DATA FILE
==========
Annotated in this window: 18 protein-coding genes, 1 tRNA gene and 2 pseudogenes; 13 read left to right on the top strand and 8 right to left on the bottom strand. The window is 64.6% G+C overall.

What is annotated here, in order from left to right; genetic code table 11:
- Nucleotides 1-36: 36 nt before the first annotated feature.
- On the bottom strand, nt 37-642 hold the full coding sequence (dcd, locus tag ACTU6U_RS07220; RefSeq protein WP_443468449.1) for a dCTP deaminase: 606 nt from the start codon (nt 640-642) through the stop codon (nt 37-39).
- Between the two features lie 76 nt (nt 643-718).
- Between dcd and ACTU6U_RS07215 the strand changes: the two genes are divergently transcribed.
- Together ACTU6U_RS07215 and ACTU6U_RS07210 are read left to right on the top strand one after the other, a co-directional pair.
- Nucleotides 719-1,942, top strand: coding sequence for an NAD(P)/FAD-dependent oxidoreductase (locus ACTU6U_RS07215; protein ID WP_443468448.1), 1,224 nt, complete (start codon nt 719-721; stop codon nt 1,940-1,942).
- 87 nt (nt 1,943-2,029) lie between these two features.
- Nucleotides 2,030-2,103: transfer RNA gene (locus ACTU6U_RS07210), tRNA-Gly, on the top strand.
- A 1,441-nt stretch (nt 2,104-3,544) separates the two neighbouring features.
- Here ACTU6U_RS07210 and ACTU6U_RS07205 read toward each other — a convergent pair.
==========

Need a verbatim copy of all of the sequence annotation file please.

Annotated in this window: 18 protein-coding genes, 1 tRNA gene and 2 pseudogenes; 13 read left to right on the top strand and 8 right to left on the bottom strand. The window is 64.6% G+C overall.

What is annotated here, in order from left to right; genetic code table 11:
- Nucleotides 1-36: 36 nt before the first annotated feature.
- On the bottom strand, nt 37-642 hold the full coding sequence (dcd, locus tag ACTU6U_RS07220; RefSeq protein WP_443468449.1) for a dCTP deaminase: 606 nt from the start codon (nt 640-642) through the stop codon (nt 37-39).
- Between the two features lie 76 nt (nt 643-718).
- Between dcd and ACTU6U_RS07215 the strand changes: the two genes are divergently transcribed.
- Together ACTU6U_RS07215 and ACTU6U_RS07210 are read left to right on the top strand one after the other, a co-directional pair.
- Nucleotides 719-1,942, top strand: coding sequence for an NAD(P)/FAD-dependent oxidoreductase (locus ACTU6U_RS07215; protein ID WP_443468448.1), 1,224 nt, complete (start codon nt 719-721; stop codon nt 1,940-1,942).
- 87 nt (nt 1,943-2,029) lie between these two features.
- Nucleotides 2,030-2,103: transfer RNA gene (locus ACTU6U_RS07210), tRNA-Gly, on the top strand.
- A 1,441-nt stretch (nt 2,104-3,544) separates the two neighbouring features.
- Here ACTU6U_RS07210 and ACTU6U_RS07205 read toward each other — a convergent pair.